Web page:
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One-on-One With Artist Tom Everhart

By Delphine De Causans for Haute Living Magazine
May 23, 2013

 

I recently had the honor of meeting Tom Everhart at an opening of his new exhibition organized by the AFA Gallery. Tom is a really nice and interesting artist who’s willing to talk about his art, making himself easy to reach. It was a real pleasure for me to learn more about his art, about him and the way he works. In 1980, Tom was introduced to cartoonist Charles M. Schulz, the man behind the beloved Peanuts comic. Schulz taught Tom his signature style, and made him the only fine artist authorized to use his characters. Since then, Tom’s Peanuts-themed paintings have become as iconic as the comic. “I never made it past that first blown up drawing of his strip. I sat in front of it for hours. I don’t even remember leaving it,” Everhart said of his inspiration. Here is my one-on-one with this incredible artist:

How did you come to becoming focused on the Peanuts?

It was after a long relationship with Mr. Schulz where he shared his teachings of his strategies of process and picture making.

As an artist known for works featuring characters from Schulz’s comic strips Peanuts, would you consider yourself more like a painter or like a cartoonist?

I have absolutely no background in cartooning, so the only thing I consider myself is a painter.

How would you position yourself compared to artists such like Roy Lichtenstein, whose paintings feature comic-style speech bubbles, or the Japanese artists who draw inspiration from Manga comics?

Well the only thing I have in common with Lichtenstein is that a lot of our imagery is based on cartoon subject matter but his painting were predominantly concerned with popular culture and graphics that accompanied that period of time where as my work is about events in my life.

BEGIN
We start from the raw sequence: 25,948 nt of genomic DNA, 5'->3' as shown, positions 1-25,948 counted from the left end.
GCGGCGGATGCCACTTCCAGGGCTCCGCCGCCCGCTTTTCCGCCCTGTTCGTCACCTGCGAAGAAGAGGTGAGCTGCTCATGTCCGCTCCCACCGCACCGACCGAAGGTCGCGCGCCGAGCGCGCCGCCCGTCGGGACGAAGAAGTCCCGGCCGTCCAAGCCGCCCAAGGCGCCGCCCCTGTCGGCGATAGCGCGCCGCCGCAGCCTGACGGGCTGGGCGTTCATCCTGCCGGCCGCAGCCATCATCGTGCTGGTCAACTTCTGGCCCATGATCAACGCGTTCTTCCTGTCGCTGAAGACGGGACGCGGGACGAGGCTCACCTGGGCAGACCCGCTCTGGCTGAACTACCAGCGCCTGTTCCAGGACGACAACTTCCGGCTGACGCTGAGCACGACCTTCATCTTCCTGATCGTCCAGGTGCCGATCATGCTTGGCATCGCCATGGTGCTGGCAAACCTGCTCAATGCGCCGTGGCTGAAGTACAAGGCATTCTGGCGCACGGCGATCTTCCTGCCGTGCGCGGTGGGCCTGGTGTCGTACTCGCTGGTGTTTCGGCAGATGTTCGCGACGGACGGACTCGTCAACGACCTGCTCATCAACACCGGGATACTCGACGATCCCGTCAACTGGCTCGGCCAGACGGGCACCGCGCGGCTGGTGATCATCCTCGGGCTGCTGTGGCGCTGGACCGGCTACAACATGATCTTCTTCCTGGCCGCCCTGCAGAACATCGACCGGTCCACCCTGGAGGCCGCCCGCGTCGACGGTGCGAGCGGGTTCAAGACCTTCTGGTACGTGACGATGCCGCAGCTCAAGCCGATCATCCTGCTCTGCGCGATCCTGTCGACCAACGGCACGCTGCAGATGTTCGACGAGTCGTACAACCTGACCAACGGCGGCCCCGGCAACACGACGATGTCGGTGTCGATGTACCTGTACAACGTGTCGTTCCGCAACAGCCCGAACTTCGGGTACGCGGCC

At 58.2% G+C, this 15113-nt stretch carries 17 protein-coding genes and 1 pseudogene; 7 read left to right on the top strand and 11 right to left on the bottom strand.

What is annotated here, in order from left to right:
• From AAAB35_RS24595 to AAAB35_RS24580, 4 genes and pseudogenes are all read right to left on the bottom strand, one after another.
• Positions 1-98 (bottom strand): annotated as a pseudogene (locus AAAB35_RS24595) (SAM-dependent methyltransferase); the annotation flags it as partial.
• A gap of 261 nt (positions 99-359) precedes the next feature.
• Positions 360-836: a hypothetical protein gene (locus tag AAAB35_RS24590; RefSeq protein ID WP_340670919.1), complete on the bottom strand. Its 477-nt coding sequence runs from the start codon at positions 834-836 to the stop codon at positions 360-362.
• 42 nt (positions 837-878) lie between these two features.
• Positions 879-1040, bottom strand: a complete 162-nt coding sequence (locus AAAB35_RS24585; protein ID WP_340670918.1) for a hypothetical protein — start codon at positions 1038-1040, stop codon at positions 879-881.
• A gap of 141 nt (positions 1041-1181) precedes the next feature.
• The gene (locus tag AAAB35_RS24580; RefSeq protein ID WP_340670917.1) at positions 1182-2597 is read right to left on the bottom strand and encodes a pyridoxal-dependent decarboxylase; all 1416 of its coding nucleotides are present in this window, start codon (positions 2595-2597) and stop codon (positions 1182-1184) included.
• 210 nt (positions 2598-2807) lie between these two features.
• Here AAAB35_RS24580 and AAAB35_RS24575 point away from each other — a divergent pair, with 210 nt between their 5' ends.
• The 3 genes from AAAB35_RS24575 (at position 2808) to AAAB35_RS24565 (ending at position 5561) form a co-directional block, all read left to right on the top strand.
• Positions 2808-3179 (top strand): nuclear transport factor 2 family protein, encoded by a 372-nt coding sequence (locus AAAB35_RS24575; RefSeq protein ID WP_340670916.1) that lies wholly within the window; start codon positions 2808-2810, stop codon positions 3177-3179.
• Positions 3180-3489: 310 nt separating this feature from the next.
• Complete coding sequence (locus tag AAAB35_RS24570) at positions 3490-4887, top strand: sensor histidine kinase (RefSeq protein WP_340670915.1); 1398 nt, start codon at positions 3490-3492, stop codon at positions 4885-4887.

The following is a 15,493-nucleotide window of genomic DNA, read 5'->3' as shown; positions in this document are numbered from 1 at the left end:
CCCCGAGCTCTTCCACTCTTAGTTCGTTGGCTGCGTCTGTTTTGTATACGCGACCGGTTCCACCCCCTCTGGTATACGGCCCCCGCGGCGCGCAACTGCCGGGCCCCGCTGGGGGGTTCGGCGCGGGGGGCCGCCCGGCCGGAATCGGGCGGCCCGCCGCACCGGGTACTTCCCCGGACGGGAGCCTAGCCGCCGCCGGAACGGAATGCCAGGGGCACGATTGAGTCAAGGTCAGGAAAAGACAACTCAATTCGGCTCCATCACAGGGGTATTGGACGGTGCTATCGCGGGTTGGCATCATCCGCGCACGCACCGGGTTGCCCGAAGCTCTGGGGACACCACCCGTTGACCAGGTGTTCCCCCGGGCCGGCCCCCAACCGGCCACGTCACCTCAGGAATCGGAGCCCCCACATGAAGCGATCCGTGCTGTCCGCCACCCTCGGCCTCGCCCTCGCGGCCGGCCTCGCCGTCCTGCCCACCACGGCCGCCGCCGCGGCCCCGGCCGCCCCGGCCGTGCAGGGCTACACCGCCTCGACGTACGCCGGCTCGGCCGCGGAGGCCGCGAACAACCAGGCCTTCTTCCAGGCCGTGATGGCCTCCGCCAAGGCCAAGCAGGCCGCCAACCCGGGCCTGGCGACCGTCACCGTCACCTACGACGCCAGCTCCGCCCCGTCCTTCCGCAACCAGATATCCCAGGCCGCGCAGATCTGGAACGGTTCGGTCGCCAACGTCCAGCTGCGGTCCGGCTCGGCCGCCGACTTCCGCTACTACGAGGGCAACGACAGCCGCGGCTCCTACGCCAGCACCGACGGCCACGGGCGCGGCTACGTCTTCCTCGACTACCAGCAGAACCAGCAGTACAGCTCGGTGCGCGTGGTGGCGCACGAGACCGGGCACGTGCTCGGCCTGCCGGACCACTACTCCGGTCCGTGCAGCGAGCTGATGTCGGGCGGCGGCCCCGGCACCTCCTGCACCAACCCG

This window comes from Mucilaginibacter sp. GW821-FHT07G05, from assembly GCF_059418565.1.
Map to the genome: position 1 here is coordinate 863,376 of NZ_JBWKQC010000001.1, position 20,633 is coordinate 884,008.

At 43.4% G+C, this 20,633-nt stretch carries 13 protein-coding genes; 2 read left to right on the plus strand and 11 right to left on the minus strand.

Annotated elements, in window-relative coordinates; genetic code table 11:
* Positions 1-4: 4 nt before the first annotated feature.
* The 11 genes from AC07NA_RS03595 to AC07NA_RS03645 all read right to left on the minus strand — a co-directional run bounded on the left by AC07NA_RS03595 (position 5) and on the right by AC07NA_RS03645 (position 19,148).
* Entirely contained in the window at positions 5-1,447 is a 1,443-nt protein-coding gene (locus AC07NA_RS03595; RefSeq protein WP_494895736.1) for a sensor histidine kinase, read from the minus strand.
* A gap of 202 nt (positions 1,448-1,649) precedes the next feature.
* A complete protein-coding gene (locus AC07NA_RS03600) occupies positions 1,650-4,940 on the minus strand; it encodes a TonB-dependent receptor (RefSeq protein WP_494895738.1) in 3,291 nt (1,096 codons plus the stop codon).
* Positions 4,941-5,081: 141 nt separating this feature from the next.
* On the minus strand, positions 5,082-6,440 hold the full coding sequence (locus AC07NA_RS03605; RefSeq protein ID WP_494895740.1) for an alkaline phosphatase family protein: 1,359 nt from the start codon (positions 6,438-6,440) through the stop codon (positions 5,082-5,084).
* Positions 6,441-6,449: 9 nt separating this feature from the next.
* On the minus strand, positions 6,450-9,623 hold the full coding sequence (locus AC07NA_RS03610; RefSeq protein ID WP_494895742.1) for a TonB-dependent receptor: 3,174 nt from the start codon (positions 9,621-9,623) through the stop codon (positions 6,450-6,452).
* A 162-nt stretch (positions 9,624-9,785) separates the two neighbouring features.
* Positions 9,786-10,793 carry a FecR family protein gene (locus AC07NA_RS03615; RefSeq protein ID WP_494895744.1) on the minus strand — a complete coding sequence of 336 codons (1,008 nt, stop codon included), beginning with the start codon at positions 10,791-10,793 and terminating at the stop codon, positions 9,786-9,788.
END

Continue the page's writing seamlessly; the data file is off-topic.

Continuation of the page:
Do you paint directly on the canvas or does your work require a first preparatory layer?

First there is a plastic material that is tightly stretched on to the painting frame which is composed of aluminum support bars. Then there is a tightly woven canvas stretched over top of that, it is then gessoed twice. After that two coats of clear varnish are applied. This procedure is necessary to achieve a hard wood panel like service that will accept the physical beating that is to come.

Do you sketch your creation prior to painting it? Either on the canvas itself or on paper?

Much like the Schulz procedure of producing a pencil line sketch first, a light gray varnish wash initiates the first marks applied to the surface. Before the varnish layer is completely dry the black paint strokes are then begun. Once these ink like marks are applied they began to play with the surface. The eye might see one at one time and another at another time. This is how I think space is made, each mark asks the eye to sense a new time.

Are you yourself a big fan of comic strips? 

Oddly enough, even throughout my entire childhood, I was never a fan of cartooning which I know most people find extraordinary considering my subject matter today. What I was impressed with was comic books and I think it was those big fat black lines that were empty waiting for color much like Schulz’s drawings.

There is a new exhibition of your work called Rollin With The Homies on at the AFA Gallery. Could you tell us a bit more about it?

It was my intention to construct this show built on confessions. Confessions of creative thinking and where it came from and there are smaller bodies of work in the show that make up the entire body. Each individual smaller body of work references one of the sources of those influences like art history, the traditions of painting and social reconstruction.


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